You can find the Twitter chat from 10.17.19 in its entirety here.
There is interesting research on the effects of positive expectations as it relates to student performance. This is commonly known as the Pygmalion Effect and originates from the character in Greek mythology who fell in love with a creation of his own–a sculpture. The goddess of love, Aphrodite, subsequently fashioned the work of art into a live being.
Researchers Robert Rosenthal and Lenore Jacobson shared their findings on this effect. To test their hypothesis, the researchers gave teachers incorrect information about some of their students. They related that a handful of children were high achievers and that teachers could expect performance equal with the students’ intellectual abilities. This information was not accurate as the students of which they spoke were simply chosen at random. Rosenthal and Jacobson returned at years end to collect information regarding the “high-achieving” students.
You might be surprised to discover that–
- The students who were pointed out to their teachers by the researchers as high-achieving showed to be those who experienced greater academic gains by end of year. It was found that this most likely occurred as a result of high expectations of students, based on their perceived abilities, which in turned affected teacher behavior.
- This Pygmalion effect seemed to be more profound in younger students, ages seven to eight. That particular group of students experienced a gain, on average, of 10 verbal IQ points as compared to student in the control group.
- Interestingly enough students’ performance was not dependent upon their skills and ability. Students in both high- and low-ability were equally affected by the teachers’ preconceived notion that students were high-achieving.
So, why is this important and what does it have to do with our series here at #g2great?
It’s important because we often see the opposite occurring in classrooms with which we are most familiar. The antithesis of the Pygmalion Effect is the Golem Effect. The Golem Effect is characterized by teachers having low expectations. These low expectations most often lead to student underperformance and a so called self-fulfilling prophecy, i.e., students fail as they do not see themselves as able to perform academically because sadly, neither have their teachers believed in their ability to achieve and therefore behave as though the students are unable to succeed.
Teachers do have a large part to play in student achievement beyond their content knowledge. Change in attitudes, discovering (and eliminating) bias in regard to what students are capable of achieving and the use of effective feedback to guide students toward realizing their innate potential are all critical for student growth and achievement.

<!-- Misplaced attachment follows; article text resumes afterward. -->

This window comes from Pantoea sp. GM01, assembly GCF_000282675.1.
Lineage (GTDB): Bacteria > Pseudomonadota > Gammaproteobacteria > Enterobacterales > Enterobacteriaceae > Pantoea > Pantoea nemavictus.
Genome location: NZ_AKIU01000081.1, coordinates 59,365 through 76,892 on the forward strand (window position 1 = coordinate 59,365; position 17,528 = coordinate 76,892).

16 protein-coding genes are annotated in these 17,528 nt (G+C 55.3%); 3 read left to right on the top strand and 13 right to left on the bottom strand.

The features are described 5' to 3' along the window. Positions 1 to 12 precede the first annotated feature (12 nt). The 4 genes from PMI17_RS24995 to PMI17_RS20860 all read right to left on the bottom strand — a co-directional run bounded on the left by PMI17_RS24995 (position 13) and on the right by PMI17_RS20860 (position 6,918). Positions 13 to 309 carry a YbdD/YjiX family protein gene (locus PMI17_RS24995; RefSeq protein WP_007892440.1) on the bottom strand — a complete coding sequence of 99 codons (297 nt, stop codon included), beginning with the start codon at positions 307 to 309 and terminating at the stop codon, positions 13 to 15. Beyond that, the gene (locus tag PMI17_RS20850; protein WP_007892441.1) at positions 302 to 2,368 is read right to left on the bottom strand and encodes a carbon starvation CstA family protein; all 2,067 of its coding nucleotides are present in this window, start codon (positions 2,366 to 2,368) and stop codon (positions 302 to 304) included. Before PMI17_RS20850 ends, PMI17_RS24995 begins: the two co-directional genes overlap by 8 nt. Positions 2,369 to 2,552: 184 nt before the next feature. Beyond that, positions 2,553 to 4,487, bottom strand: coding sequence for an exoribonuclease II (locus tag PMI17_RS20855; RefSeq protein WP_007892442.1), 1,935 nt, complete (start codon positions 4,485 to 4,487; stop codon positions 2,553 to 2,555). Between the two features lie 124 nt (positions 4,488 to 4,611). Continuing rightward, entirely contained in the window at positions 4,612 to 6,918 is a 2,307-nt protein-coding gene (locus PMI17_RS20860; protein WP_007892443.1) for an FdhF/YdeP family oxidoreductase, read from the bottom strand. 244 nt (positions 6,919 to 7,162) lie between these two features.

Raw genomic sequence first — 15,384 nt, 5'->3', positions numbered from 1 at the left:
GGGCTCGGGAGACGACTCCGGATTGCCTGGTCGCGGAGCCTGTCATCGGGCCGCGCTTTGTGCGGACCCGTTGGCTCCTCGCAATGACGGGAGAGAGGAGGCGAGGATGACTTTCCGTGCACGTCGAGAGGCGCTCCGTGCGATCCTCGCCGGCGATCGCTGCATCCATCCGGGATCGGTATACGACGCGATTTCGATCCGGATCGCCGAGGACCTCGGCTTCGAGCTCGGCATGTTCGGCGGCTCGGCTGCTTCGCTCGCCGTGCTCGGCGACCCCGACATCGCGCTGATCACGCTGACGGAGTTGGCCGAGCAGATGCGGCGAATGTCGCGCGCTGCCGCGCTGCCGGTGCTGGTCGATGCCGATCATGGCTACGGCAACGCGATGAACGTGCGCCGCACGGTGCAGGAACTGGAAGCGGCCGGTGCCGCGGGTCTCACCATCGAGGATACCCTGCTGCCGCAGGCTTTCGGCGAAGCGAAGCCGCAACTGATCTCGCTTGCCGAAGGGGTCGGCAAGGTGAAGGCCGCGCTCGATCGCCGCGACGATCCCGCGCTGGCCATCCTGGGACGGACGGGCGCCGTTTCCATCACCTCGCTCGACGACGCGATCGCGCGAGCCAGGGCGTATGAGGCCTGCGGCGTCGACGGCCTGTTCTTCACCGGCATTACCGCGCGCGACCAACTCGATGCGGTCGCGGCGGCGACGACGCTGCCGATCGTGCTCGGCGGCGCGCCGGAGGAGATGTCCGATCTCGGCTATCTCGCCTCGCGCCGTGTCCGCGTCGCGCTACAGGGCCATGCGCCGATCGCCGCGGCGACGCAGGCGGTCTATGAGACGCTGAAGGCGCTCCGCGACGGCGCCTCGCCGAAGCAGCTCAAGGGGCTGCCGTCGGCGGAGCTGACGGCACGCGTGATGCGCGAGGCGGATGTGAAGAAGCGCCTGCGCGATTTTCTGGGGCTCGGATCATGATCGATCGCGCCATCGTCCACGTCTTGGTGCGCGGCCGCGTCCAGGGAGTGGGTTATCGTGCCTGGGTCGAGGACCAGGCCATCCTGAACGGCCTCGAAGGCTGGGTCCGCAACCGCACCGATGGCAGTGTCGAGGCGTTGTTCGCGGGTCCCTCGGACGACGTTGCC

It’s important to note that high teacher expectations alone will not help some students. Additional research findings posit that it is critical for teachers to also challenge (and support) students toward high expectations of themselves in order to see the full effects of positive expectancy.
And so where do we begin?
Few individuals are prone to rise when expectations are low. We must challenge ourselves as educators to maintain high expectations for each and every student. Subsequently, we must provide the most effective and timely support for students to then achieve and grow. Rosenthal and Jacobson noted, “when teachers expected that certain children would show greater intellectual development, those children did show greater intellectual development”.
That, my esteemed colleagues, indicates causality.
Can we, as educators, commit to high expectations for ALL students? We must align our attitudes and behavior to express high standards, believe all students can (and mostly certainly will) learn. We must ensure that we provide the most effective differentiation as a means of support, and most importantly, never allow ourselves to lower our expectations of how learners can and ought to achieve.
Rosenthal, R, and L. Jacobsen. Pygmalion in the classroom: teacher expectation and pupils’ intellectual development. New York: Holt, Rinehart and Winston, 1968.